Image: Steve Aibel, LittleOrcaSports.com / Pitch Black News
In its inaugural season, San Antonio FC has drawn respectable crowds to Toyota Field and finds itself near the top of the United Soccer League attendance table, but there’s still room for improvement.
If you’ve been listening to our podcast here at Pitch Black, you’ll know that Kyle and Aaron talk fairly often about SAFC’s attendance numbers. They’ve been quite positive regarding the numbers, while occasionally conceding that they could be better. For the most part, I agree; the numbers are good, but they’re certainly not perfect.
Through 10 home games in league play, SAFC has a total attendance of 63,218, averaging just under 6,322 per game. Their attendance peaked in the home opener, which drew 8,466 people, and has dipped as low as 4,593 (though that was on a Thursday night; 5,855 is the lowest attendance for a weekend game). SAFC ranks 4th best in the USL so far this year in terms of highest, lowest and average attendances.
The average attendance of 6,322 fills the stadium to just over three-quarters capacity. As good as that proportion is, it still leaves about 2,000 seats empty on average. Especially given the limited time the front office had to put together this team, those are good numbers. However, I highly doubt the club is just relaxing and patting each other’s backs; they’ll be looking into how each of those remaining 2,000 seats can be filled, as they were for the home opener.
Of course, it’s impossible to match the likes of FC Cincinnati and Sacramento Republic when it comes to numbers. You can’t hope to compete with averages of 16,750 and 11,569, respectively, when your stadium only holds 8,296 people.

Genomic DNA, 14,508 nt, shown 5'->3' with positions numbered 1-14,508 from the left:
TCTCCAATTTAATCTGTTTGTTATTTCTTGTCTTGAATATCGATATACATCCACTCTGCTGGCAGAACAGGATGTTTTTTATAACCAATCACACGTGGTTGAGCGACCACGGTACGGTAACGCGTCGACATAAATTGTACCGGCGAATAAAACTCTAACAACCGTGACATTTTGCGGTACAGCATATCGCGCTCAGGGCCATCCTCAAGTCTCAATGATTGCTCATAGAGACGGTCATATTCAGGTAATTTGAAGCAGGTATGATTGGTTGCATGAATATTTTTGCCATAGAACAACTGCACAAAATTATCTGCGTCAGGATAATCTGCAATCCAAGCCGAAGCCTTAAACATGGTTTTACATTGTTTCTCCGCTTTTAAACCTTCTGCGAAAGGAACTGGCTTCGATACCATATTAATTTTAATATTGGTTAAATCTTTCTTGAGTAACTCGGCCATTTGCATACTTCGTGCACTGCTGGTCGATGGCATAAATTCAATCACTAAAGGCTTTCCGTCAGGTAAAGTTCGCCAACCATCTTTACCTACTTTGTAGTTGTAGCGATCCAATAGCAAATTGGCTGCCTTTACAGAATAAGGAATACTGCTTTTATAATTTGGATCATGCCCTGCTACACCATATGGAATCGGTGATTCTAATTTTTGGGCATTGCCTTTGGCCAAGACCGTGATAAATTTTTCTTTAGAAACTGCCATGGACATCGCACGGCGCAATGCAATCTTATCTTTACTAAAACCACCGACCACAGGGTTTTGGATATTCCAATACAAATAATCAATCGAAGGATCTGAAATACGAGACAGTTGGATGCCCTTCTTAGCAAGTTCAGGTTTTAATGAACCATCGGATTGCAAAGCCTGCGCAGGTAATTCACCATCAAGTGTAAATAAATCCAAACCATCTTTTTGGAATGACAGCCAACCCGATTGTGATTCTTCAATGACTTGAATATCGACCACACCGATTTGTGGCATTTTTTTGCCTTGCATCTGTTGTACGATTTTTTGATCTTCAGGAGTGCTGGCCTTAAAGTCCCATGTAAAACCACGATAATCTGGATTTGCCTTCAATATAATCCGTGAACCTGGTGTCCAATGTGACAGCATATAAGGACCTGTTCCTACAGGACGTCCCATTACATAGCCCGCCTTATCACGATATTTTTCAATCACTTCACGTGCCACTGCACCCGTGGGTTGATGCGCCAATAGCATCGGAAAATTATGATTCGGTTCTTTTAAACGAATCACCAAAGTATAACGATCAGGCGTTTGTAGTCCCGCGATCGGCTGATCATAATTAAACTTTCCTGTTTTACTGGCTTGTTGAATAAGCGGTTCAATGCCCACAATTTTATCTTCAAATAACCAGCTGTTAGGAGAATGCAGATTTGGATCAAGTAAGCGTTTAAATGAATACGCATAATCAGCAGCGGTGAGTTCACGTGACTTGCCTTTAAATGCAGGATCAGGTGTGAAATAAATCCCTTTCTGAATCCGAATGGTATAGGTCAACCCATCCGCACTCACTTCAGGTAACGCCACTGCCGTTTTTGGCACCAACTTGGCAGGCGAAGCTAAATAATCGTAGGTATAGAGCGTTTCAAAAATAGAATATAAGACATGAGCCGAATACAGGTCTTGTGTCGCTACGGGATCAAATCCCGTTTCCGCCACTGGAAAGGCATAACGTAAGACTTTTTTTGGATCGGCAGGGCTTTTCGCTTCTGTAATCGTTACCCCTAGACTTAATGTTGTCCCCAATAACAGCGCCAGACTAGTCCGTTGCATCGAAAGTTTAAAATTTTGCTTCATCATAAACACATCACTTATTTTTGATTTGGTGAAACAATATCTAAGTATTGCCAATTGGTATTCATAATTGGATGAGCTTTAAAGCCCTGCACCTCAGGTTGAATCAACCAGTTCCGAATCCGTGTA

There is a way SAFC could prove their city’s desire though. Sacramento Republic has been known for selling out or nearly selling out many games in recent years. While they’ve recently owned up to fudging the numbers and not actually selling out, the point still stands: sellouts are the best you can do, so aim for that.
Even if a stadium’s current capacity isn’t even half of MLS’s minimum requirement, like Toyota Field, a club shows evidence of the community’s interest and promise by selling out what they’ve got, which SAFC isn’t doing yet.
One phrase that comes up fairly often, at least on our podcast, is “That’s good/great for USL.” Like I said, SAFC’s attendance numbers are good, but there’s a problem with statements like that one. It’s the qualifier, “for USL,” that bugs me. Where’s the ambition in that?
Take the Seattle Sounders for example. Do you think people look at their record MLS attendance numbers and just say “That’s great for MLS”? It is, but they can drop the qualifying statement, because an attendance of 40,000+ every game for soccer is great, period. Or go back to the metric of sellouts. If you sell a sizable portion of your tickets, game after game like Sacramento, “that’s great,” period, because it’s the best you can possibly do.
The multiple allusions I’ve made to MLS may seem unfair for a first-year USL team, but I’d argue they aren’t for a club with blatant ambitions of making it into the top flight of American soccer in a few years. Large crowds are perhaps the best way for a community with minor-league soccer to express their interest and desire for MLS.